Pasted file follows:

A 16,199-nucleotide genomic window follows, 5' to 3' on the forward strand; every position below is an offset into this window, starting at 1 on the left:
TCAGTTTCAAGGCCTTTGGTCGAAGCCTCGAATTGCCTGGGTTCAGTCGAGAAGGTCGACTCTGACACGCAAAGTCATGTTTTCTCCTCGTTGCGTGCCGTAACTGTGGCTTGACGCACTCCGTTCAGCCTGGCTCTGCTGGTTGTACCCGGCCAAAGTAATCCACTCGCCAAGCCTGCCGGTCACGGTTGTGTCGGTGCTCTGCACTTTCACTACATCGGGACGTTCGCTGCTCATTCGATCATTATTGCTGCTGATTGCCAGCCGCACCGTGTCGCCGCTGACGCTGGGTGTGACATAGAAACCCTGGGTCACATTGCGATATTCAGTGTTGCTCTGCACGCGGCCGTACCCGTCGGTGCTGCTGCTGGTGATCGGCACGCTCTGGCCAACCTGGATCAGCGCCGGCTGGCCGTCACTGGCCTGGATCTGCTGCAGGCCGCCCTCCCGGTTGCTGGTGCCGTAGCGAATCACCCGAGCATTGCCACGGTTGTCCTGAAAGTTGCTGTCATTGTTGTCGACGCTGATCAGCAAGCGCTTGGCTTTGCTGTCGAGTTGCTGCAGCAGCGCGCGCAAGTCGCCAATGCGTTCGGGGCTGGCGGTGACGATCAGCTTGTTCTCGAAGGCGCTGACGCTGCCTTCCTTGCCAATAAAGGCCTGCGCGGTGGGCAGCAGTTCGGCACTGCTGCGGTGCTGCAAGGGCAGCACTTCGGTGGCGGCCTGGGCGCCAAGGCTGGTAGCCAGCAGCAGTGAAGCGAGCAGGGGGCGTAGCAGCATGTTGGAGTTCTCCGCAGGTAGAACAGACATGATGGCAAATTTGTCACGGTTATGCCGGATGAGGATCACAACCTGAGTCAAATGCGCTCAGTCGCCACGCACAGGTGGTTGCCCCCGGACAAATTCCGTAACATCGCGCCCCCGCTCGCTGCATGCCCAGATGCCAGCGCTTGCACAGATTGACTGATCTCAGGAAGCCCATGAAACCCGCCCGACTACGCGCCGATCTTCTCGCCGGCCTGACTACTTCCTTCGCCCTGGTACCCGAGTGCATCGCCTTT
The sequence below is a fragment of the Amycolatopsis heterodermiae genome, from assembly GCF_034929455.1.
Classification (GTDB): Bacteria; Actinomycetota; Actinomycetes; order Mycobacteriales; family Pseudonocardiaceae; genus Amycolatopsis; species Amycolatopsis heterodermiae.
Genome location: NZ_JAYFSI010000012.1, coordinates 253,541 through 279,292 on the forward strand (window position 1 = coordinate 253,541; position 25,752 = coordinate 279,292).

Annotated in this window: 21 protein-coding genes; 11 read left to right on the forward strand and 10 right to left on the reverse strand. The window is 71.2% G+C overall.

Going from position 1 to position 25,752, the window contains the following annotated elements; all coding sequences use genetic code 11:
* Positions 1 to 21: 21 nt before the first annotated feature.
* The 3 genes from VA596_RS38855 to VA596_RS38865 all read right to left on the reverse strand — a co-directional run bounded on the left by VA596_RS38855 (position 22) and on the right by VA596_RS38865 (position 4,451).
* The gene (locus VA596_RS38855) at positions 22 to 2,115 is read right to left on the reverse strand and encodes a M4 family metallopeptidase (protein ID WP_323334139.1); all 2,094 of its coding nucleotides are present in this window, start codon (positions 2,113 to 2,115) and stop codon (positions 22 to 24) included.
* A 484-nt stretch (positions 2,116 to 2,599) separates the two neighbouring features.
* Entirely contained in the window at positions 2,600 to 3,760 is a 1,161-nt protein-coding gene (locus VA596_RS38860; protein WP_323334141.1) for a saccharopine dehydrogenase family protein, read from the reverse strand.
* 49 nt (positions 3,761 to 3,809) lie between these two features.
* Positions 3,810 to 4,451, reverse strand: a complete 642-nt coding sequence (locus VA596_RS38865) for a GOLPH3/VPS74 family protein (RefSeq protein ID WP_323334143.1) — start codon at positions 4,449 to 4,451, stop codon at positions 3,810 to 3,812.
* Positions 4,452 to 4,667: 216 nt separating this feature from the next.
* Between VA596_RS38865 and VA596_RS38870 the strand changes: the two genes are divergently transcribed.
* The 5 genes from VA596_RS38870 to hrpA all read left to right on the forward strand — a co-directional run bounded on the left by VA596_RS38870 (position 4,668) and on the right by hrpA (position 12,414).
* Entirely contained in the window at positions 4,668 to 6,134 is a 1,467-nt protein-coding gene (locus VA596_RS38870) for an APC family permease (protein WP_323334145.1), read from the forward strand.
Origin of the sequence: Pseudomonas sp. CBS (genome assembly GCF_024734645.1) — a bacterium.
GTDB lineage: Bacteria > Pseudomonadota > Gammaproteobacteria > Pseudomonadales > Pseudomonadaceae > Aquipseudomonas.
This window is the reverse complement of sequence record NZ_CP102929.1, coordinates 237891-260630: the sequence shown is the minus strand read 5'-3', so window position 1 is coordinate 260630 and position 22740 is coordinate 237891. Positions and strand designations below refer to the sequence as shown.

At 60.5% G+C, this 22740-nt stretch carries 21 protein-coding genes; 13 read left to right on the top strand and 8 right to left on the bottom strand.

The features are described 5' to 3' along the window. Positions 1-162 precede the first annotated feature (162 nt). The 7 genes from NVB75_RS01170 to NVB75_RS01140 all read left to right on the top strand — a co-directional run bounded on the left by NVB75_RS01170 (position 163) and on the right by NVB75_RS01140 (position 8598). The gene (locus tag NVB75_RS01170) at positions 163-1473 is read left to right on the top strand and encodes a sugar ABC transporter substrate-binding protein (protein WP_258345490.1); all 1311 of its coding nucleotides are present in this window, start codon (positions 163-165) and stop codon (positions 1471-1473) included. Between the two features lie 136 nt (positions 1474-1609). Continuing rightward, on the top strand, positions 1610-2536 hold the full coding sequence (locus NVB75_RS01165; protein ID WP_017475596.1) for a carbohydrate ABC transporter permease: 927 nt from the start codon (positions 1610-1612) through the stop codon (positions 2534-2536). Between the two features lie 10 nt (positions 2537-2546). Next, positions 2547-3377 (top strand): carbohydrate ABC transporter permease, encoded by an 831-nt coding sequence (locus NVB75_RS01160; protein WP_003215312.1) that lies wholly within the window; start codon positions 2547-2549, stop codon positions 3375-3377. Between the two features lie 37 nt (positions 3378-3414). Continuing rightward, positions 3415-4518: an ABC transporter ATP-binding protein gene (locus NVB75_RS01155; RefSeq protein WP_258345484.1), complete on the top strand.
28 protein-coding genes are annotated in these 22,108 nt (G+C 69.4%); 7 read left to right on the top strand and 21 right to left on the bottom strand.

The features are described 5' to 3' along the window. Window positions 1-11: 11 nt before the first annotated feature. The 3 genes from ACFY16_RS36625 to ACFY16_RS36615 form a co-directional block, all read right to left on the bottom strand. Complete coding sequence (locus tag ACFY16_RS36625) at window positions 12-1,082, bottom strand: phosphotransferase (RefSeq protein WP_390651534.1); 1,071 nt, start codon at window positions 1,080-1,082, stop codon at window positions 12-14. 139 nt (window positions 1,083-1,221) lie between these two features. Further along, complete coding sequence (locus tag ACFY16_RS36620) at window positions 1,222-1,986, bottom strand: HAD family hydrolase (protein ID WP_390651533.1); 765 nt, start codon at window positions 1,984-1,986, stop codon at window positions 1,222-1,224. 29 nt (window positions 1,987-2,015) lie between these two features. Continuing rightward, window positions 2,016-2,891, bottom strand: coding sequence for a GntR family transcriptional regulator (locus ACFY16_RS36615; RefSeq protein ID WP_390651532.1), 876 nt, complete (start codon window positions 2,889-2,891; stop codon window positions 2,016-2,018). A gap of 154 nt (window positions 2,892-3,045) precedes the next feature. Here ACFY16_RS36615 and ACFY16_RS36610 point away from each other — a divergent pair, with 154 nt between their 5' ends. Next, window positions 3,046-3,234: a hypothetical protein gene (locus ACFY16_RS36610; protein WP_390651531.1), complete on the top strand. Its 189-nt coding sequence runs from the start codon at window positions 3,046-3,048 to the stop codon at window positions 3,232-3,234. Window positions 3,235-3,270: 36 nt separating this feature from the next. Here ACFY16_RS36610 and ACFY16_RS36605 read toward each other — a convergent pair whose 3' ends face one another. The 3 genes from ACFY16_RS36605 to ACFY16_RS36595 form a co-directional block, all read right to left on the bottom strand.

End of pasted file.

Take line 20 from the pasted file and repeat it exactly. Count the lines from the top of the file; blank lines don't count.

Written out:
GTDB lineage: Bacteria > Pseudomonadota > Gammaproteobacteria > Pseudomonadales > Pseudomonadaceae > Aquipseudomonas.